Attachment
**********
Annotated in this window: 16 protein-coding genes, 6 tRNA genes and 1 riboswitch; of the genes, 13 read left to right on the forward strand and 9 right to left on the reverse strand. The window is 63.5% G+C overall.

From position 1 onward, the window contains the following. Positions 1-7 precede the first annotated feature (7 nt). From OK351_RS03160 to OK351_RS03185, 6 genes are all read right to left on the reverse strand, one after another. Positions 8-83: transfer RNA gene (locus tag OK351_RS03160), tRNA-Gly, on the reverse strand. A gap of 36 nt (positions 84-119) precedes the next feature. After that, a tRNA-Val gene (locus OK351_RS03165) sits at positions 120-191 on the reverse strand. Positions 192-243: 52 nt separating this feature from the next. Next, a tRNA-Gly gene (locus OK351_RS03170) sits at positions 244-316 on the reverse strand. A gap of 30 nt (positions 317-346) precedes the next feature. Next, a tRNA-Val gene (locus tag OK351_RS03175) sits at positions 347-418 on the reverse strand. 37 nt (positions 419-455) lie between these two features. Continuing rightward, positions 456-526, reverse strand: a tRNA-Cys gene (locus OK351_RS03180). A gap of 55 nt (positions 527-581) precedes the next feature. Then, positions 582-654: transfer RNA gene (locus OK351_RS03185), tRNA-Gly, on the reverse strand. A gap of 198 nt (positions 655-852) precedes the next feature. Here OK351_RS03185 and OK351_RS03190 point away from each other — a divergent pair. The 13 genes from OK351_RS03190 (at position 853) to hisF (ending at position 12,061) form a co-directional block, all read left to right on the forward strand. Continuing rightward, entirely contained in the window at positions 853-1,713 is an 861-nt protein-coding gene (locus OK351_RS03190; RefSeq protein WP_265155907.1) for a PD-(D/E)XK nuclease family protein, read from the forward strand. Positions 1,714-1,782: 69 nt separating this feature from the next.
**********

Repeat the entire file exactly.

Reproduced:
Annotated in this window: 16 protein-coding genes, 6 tRNA genes and 1 riboswitch; of the genes, 13 read left to right on the forward strand and 9 right to left on the reverse strand. The window is 63.5% G+C overall.

From position 1 onward, the window contains the following. Positions 1-7 precede the first annotated feature (7 nt). From OK351_RS03160 to OK351_RS03185, 6 genes are all read right to left on the reverse strand, one after another. Positions 8-83: transfer RNA gene (locus tag OK351_RS03160), tRNA-Gly, on the reverse strand. A gap of 36 nt (positions 84-119) precedes the next feature. After that, a tRNA-Val gene (locus OK351_RS03165) sits at positions 120-191 on the reverse strand. Positions 192-243: 52 nt separating this feature from the next. Next, a tRNA-Gly gene (locus OK351_RS03170) sits at positions 244-316 on the reverse strand. A gap of 30 nt (positions 317-346) precedes the next feature. Next, a tRNA-Val gene (locus tag OK351_RS03175) sits at positions 347-418 on the reverse strand. 37 nt (positions 419-455) lie between these two features. Continuing rightward, positions 456-526, reverse strand: a tRNA-Cys gene (locus OK351_RS03180). A gap of 55 nt (positions 527-581) precedes the next feature. Then, positions 582-654: transfer RNA gene (locus OK351_RS03185), tRNA-Gly, on the reverse strand. A gap of 198 nt (positions 655-852) precedes the next feature. Here OK351_RS03185 and OK351_RS03190 point away from each other — a divergent pair. The 13 genes from OK351_RS03190 (at position 853) to hisF (ending at position 12,061) form a co-directional block, all read left to right on the forward strand. Continuing rightward, entirely contained in the window at positions 853-1,713 is an 861-nt protein-coding gene (locus OK351_RS03190; RefSeq protein WP_265155907.1) for a PD-(D/E)XK nuclease family protein, read from the forward strand. Positions 1,714-1,782: 69 nt separating this feature from the next.